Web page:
5th February 2019
Our first task will be to check if cognitive behavioural therapy (CBT) will be helpful for you. This will include confirming what issues you want to deal with in the short, middle, and long-term. We can then work towards agreeing how your therapist will provide accountability for the changes in behavioural which we identify together in the course of our work.
Although CBT concentrates on the here and now - your present thoughts, feelings and behaviours, in parallel it may be helpful to explore those aspects of your life and background which can prompt, even unconsciously, the actions which are not helping you. This part of our work can bring you increased awareness and confidence to be yourself, and help you to counter feelings of guilt or anger about the past.
Talking is easier than taking action. However, together we can agree what actions can be changed and establish strategies that will reinforce your day-to-day practices that break the connection with what is damaging and provide the basis for accountability to your therapist.
Depending on the situation, will look for the “hot thought” that either lowers your power of resistance and/or causes you distress. We will then look to replace the “hot thought” with something one that strengthens your resistance. For example, replacing feelings of low self value in your own eyes or activities which threaten longer term physical and/or emotional damage with a more accurate assessment of who you are as a person or practical exercises to avoid what is harmful.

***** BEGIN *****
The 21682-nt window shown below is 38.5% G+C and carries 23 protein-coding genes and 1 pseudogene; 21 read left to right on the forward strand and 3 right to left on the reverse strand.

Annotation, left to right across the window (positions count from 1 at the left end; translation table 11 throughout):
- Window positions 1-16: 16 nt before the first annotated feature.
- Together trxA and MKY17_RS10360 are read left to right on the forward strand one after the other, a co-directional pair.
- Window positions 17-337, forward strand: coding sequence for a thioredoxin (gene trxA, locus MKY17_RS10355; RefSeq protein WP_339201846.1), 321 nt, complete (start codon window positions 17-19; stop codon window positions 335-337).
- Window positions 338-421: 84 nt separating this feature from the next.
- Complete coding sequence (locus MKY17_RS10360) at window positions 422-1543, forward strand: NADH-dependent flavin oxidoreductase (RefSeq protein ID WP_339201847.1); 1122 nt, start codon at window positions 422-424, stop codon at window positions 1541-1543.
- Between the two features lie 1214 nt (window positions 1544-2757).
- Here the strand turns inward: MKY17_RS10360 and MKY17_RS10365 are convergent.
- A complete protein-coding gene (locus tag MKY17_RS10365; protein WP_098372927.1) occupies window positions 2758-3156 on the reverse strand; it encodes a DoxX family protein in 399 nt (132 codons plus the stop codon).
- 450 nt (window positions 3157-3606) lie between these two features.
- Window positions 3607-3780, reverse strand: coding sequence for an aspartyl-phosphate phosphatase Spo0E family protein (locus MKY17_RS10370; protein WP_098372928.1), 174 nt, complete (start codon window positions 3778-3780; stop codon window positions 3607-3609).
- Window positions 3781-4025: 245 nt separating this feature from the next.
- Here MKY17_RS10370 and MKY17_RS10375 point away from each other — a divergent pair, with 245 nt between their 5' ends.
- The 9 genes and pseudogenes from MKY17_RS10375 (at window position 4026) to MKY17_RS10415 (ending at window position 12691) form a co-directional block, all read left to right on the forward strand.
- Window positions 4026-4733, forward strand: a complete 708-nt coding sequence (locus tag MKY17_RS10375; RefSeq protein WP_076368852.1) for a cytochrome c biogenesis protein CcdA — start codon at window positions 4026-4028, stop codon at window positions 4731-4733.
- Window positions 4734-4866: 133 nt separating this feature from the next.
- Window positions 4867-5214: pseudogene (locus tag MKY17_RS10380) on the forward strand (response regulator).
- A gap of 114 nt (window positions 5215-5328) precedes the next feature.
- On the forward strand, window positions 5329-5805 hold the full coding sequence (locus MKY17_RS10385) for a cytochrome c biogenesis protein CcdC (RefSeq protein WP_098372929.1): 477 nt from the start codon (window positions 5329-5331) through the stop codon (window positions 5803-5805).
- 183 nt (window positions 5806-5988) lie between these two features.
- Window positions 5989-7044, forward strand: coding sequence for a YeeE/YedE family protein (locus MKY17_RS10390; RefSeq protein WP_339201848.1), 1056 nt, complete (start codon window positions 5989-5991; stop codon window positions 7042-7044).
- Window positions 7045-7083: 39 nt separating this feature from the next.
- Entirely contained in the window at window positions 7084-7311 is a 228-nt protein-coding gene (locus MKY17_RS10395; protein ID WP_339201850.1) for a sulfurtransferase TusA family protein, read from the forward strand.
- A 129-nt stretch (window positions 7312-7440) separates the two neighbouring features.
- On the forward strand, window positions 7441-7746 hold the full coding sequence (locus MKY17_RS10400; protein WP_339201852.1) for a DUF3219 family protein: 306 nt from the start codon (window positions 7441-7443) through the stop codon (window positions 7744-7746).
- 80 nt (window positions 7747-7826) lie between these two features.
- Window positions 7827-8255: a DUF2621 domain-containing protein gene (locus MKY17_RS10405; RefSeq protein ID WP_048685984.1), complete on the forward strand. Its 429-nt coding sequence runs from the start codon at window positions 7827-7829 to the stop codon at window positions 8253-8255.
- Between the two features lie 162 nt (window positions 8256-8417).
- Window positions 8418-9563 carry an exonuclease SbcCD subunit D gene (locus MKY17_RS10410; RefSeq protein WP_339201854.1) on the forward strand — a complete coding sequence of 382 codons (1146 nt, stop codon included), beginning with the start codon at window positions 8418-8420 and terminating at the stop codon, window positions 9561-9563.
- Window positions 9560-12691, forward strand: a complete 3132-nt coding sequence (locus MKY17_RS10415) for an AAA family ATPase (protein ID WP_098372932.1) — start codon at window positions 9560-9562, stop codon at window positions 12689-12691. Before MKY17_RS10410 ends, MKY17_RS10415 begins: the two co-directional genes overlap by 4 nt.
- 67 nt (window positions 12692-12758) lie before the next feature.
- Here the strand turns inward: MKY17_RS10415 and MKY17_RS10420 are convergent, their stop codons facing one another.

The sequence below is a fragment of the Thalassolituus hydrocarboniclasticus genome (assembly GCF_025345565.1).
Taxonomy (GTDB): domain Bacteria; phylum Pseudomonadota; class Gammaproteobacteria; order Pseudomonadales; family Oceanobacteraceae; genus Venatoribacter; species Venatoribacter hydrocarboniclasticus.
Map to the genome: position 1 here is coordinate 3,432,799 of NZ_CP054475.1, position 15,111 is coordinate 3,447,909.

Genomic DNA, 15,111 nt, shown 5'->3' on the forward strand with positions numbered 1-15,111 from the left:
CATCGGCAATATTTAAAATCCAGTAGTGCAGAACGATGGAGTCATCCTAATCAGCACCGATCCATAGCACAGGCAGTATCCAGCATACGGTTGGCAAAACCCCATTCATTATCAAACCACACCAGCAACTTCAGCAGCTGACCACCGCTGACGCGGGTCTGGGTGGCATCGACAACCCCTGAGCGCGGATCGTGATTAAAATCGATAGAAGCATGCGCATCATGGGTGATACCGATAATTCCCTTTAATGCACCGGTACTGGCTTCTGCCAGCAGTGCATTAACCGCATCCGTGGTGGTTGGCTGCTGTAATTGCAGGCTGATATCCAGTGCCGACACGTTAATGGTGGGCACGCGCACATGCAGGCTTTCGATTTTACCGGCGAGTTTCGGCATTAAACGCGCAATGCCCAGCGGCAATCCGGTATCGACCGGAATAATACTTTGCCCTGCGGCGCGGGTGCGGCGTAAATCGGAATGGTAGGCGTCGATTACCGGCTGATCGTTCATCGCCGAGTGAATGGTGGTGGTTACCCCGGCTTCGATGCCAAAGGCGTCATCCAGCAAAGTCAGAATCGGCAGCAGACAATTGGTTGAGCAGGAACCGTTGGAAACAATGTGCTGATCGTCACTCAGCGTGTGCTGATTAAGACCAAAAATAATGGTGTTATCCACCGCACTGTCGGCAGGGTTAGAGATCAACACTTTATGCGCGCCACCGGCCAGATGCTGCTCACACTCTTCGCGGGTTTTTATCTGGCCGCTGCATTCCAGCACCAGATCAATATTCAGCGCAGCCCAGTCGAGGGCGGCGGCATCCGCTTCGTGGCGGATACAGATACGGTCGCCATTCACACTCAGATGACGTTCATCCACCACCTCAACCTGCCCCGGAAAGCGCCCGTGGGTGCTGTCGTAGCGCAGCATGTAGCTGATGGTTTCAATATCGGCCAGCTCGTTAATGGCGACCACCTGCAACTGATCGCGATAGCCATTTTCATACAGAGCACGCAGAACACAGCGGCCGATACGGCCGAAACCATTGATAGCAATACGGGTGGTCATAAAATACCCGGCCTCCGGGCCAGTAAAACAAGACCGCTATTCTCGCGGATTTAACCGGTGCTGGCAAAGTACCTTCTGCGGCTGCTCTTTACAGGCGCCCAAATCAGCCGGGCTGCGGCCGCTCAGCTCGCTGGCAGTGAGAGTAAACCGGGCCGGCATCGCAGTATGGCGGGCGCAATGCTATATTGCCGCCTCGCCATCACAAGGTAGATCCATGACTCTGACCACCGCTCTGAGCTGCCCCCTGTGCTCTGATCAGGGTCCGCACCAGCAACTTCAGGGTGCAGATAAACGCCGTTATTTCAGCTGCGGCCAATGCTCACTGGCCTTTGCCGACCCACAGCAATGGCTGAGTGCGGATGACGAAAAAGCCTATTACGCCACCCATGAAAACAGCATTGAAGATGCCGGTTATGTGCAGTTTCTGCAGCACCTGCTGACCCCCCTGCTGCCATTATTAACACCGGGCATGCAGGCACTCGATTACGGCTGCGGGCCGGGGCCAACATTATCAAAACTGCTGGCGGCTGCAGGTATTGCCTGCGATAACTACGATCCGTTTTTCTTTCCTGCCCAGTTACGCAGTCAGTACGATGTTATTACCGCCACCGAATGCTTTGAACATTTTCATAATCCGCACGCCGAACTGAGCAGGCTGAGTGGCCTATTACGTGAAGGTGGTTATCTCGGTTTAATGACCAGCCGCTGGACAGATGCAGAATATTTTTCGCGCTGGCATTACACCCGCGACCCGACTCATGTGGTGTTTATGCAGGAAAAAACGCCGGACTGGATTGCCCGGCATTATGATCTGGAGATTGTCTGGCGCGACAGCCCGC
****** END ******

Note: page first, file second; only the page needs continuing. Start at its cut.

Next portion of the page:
At each session we will discuss incidents since last time and how the exercises worked in the light of our work. Your therapist will offer feedback and suggestions if one of the tasks seems too difficult, or doesn’t seem to be working. During the work it is normal if, in spite of your best attempts, a harmful practice is not avoided. While this may add to a sense of guilt, these times are especially valuable as you consciously assess the results. The TED talk by font
5th February 2019
At the end of our lives, what do we most wish for?
physician who thinks deeply about how to create a dignified, graceful end of life for his patients.
Take the time to savour this moving talk, which asks big questions about how we think on death and honour life.
Can we break bad habits by being more curious about them? Psychiatrist Judson Brewer studies the relationship between mindfulness and addiction -- from smoking to overeating to all those other things we do even though we know they're bad for us. Learn more about the mechanism of habit development and discover a simple but profound tactic that might help you beat your next urge to smoke, snack or check a text while driving.
If the above topics don't answer a question you have, Counselling Directory has a comprehensive list of other issues that you may find helpful. And for special needs, access to counsellors close to Ashford who have undergone relevant additional training.